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Forest management policy and community well-being in the Pacific Northwest

Author(s):

Cassandra Moseley

Year:

2008

Publication type:

Scientific Journal (JRNL)

Primary Station(s):

Pacific Northwest Research Station

Source:

Journal of Forestry. (December): 440-447

Description

This study uses a multiscale, multimethods approach to examine the effects of declining timber harvests on the well-being of forest communities in the Pacific Northwest as a result of the Northwest Forest Plan (the Plan). We found that the effects of declining timber harvests were variable and depended on the importance of the timber sector in a community in the late 1980s, the extent to which federal timber supported that sector, and the degree to which local residents depended on U.S. Forest Service jobs. In addition, we found that other goods, services, and opportunities associated with federal lands declined under the Plan, further affecting communities by curtailing private and public sector business and employment opportunities. Community effects also depended on the unique circumstances of a community. A socioeconomic well-being index we developed indicated that overall, communities within 5 miles of a federal forest were not doing as well as communities farther away.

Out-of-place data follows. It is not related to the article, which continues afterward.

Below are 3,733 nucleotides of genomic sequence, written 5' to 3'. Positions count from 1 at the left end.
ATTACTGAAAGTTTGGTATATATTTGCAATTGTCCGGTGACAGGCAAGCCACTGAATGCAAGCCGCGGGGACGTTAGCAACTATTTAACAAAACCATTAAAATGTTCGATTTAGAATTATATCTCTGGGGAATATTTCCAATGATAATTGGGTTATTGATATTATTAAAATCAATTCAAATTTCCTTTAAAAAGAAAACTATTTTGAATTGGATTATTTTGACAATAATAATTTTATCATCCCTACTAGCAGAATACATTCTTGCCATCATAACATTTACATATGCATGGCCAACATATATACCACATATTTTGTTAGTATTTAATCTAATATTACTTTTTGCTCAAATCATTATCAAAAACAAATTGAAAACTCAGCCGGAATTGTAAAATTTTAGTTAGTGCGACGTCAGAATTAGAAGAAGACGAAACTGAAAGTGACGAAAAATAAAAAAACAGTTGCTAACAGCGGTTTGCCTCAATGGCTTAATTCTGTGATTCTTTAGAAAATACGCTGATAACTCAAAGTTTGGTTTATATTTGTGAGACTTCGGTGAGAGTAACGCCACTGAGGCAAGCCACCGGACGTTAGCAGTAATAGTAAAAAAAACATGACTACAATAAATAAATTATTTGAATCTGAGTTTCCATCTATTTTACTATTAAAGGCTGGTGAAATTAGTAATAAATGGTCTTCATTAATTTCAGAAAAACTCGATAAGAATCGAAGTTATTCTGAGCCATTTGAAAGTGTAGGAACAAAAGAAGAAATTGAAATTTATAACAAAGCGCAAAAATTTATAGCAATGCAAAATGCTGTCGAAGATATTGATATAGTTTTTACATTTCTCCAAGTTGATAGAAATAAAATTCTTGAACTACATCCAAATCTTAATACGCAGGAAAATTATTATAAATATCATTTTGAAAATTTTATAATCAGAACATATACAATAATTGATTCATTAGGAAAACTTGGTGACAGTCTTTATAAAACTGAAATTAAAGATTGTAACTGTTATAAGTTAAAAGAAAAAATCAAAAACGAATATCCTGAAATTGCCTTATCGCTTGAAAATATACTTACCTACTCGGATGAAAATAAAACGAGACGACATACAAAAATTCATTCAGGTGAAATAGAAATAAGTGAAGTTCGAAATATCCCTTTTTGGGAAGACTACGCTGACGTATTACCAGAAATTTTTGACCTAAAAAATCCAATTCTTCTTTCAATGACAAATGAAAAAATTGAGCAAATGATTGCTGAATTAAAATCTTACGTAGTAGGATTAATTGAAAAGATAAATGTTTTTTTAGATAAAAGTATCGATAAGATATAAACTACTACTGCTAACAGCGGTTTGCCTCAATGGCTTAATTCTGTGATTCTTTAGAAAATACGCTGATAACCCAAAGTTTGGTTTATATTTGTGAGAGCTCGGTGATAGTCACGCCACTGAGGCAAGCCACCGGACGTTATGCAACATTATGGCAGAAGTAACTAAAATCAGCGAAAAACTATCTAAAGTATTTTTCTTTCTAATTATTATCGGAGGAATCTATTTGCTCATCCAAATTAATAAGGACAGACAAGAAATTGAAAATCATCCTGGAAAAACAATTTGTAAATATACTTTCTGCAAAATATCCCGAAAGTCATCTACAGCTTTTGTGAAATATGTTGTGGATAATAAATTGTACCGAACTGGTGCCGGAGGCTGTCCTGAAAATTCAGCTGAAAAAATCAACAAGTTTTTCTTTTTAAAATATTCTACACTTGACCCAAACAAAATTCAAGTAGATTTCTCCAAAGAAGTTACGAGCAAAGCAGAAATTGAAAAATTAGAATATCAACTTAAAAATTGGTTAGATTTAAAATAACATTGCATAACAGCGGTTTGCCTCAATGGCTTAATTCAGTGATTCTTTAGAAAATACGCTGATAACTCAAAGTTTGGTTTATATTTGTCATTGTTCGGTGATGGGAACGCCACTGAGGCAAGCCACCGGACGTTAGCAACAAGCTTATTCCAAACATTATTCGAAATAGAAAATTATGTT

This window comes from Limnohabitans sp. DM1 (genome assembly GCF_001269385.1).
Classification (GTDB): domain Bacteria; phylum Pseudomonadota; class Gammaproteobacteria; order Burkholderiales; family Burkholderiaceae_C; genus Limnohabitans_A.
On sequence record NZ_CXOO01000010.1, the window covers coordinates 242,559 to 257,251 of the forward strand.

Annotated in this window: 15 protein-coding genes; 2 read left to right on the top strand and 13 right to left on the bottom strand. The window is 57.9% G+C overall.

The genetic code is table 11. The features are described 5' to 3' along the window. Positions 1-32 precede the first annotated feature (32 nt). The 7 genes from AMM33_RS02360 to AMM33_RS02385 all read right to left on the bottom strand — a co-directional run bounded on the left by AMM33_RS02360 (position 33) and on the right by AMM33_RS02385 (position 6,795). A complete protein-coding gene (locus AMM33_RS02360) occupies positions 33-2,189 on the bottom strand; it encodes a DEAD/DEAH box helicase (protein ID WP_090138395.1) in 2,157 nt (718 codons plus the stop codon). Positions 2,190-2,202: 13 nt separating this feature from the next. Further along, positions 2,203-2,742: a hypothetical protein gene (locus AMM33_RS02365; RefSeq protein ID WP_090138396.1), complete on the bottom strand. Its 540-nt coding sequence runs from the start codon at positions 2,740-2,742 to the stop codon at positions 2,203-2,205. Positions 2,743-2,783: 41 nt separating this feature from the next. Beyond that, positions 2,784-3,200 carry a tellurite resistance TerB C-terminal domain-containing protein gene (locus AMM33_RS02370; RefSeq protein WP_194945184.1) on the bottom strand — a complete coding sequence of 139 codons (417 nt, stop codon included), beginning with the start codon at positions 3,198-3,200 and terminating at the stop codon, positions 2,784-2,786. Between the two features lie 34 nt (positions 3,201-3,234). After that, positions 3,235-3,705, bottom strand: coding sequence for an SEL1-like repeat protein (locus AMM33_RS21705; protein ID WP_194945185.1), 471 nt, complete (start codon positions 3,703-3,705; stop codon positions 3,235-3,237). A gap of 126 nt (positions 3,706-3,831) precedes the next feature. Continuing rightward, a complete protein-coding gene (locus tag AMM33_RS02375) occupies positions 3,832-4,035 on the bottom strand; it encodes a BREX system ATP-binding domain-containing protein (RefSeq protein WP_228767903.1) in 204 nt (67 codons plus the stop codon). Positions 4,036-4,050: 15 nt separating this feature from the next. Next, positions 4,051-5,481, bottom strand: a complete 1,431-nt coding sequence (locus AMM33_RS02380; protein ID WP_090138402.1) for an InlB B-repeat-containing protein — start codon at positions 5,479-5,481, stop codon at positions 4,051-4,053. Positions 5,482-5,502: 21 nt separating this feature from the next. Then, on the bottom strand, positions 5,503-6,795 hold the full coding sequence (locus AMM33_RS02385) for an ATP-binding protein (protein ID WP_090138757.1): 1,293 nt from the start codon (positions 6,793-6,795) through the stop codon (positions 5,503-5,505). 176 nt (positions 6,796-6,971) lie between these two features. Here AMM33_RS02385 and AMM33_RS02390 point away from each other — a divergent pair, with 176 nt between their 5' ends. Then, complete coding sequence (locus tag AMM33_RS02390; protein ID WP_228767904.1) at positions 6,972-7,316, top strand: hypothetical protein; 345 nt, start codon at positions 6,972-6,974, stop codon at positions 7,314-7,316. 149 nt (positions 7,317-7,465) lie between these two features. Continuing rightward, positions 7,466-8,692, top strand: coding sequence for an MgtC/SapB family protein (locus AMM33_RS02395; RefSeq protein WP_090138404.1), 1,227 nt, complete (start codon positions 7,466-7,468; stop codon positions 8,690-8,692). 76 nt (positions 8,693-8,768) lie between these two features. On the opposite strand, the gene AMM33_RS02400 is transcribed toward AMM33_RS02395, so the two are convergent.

Citation

Charnley, Susan; Donoghue, Ellen M.; Moseley, Cassandra. 2008. Forest management policy and community well-being in the Pacific Northwest. Journal of Forestry. (December): 440-447

Publication Notes

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  • This article was written and prepared by U.S. Government employees on official time, and is therefore in the public domain.
https://www.fs.usda.gov/treesearch/pubs/33294